When Clem Snide began recording albums more than a decade ago in New York, the band’s clever alt-country songs often came across as an ironic take on Americana. Everyone knows you can’t do country music in the big city, and where did Israeli-born singer/guitarist Eef Barzelay get that twang from, anyway? After years of slogging through the indie-rock touring circuit, a band breakup and a move to Nashville, the reunited Clem Snide has earned the all-American desperation and heartbreak that lies in the marrow of its latest album, The Meat Of Life, out this week on 429 Records. Barzelay is guest editing magnetmagazine.com all week. Read our Q&A with him.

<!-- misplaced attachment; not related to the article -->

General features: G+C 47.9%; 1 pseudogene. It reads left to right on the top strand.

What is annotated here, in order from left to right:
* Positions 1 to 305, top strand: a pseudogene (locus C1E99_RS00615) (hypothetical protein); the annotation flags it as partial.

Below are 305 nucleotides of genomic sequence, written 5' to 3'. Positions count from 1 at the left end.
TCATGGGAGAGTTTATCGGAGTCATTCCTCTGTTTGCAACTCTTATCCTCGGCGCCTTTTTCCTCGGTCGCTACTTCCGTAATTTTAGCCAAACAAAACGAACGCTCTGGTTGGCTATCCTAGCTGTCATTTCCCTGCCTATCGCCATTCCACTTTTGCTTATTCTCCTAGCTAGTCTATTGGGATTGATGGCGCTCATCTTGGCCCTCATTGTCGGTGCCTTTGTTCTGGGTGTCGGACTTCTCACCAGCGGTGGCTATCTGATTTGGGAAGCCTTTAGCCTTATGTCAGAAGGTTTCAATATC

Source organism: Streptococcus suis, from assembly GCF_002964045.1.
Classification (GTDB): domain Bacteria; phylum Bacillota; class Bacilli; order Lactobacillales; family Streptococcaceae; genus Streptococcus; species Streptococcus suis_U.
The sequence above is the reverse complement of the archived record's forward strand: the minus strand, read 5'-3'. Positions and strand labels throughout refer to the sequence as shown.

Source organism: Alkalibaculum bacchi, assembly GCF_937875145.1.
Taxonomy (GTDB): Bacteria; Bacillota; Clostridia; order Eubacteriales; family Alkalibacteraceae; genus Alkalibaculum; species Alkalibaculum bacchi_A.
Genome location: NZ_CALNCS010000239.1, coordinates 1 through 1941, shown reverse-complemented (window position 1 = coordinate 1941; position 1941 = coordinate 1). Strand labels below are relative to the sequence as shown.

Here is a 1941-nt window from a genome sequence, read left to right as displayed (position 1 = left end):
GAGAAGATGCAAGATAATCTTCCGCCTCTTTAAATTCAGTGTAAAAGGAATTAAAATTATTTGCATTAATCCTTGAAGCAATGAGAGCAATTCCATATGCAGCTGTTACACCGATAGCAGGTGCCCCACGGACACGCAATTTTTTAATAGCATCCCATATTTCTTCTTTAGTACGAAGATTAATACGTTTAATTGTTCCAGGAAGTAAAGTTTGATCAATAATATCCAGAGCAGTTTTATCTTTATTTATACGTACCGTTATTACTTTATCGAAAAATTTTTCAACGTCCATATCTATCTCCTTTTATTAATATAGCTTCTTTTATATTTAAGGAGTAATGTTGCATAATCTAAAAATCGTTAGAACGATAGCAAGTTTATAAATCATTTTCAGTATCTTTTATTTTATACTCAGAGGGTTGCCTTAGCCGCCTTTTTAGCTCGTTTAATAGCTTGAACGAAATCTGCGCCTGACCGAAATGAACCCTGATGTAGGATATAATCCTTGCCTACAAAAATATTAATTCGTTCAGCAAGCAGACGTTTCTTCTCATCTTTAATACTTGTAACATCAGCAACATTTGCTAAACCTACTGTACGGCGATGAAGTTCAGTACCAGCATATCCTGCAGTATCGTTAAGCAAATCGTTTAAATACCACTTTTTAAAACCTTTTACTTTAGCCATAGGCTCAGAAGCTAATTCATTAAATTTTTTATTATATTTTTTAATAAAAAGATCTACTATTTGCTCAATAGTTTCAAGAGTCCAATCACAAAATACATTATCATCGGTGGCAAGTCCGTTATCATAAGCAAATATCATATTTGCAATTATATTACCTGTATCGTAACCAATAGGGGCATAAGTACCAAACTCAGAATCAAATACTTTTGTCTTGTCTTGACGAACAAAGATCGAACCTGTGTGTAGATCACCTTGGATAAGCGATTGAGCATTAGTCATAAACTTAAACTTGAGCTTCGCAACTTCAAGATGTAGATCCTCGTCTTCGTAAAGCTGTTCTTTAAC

Barzelay: There’s a great radio show here on WRVU (Nashville) hosted by a kind-hearted Spaniard named Cowboy Anton. He speaks with the improbable accent of someone born in Spain attempting a Southern drawl and always plays the most exciting and obscure old country music. I first heard this song on his show and was just haunted by it. I always remember Slim Whitman from those old TV commercials that claimed he had sold more records than the Beatles and Elvis combined—or maybe that was Boxcar Willie, I’m not sure. Slim is kind of like a poor man’s Roy Orbison, I suppose, but I just love the steel-guitar solo on this song and the overall message of defiant resignation. Video after the jump.
“Keep It A Secret”: